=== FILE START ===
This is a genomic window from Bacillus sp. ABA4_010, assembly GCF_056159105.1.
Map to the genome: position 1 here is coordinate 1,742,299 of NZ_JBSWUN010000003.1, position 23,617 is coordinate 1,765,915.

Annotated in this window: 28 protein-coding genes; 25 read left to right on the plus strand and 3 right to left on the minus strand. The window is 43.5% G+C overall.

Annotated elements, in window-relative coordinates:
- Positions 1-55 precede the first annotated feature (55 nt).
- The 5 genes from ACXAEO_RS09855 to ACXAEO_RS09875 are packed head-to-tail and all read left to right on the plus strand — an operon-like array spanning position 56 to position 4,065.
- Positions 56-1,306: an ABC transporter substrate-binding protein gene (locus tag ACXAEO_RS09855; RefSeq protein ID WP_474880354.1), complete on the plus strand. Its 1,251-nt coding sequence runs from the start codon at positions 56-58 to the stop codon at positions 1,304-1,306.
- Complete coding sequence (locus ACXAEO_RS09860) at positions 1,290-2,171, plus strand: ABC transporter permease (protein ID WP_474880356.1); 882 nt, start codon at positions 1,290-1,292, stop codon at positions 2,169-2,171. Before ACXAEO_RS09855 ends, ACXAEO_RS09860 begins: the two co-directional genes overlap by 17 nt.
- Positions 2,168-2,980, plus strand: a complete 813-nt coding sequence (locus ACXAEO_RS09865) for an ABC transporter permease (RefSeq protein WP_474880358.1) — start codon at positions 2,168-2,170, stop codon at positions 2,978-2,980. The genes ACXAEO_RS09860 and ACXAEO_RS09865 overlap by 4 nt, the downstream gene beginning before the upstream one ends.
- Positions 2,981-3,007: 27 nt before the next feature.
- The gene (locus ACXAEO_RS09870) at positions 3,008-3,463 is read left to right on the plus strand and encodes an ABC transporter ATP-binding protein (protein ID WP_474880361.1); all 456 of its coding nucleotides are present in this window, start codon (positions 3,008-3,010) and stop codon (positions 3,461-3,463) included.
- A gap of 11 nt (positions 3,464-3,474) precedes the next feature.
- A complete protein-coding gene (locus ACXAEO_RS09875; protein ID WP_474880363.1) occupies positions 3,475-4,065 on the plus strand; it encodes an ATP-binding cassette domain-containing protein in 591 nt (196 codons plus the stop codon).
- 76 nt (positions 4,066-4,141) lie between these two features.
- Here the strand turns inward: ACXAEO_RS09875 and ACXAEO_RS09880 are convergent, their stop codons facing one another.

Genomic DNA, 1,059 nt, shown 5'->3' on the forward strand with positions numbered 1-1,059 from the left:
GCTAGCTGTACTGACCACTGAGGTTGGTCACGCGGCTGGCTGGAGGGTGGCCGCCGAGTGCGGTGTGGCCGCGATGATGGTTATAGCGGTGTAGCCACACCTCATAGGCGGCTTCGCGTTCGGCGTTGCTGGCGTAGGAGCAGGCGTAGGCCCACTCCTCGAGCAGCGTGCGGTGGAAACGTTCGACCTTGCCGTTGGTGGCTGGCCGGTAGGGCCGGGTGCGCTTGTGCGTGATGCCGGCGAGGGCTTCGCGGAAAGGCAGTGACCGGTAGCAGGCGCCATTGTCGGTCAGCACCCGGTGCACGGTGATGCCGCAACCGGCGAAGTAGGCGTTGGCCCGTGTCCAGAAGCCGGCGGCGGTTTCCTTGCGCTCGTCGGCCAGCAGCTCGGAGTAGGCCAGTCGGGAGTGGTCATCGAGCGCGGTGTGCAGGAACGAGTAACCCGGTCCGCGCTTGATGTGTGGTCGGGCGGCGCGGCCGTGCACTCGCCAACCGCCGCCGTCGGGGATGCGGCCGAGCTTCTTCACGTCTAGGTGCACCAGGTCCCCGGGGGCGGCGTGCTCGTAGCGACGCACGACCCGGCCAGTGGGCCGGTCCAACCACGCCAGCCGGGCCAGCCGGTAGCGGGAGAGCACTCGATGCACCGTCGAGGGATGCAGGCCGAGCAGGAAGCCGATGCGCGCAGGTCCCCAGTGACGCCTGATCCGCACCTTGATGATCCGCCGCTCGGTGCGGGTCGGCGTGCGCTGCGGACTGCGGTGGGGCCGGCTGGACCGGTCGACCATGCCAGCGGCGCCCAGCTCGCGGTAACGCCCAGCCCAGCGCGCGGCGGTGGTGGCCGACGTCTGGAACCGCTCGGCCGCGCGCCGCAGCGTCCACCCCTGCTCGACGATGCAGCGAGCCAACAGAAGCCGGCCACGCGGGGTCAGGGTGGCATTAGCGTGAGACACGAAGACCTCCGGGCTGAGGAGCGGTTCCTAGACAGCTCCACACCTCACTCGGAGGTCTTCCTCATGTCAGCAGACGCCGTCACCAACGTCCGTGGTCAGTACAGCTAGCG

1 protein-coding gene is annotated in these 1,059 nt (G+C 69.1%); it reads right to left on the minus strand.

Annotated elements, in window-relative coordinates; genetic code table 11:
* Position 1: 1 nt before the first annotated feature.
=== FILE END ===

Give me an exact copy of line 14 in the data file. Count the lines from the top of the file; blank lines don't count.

- 76 nt (positions 4,066-4,141) lie between these two features.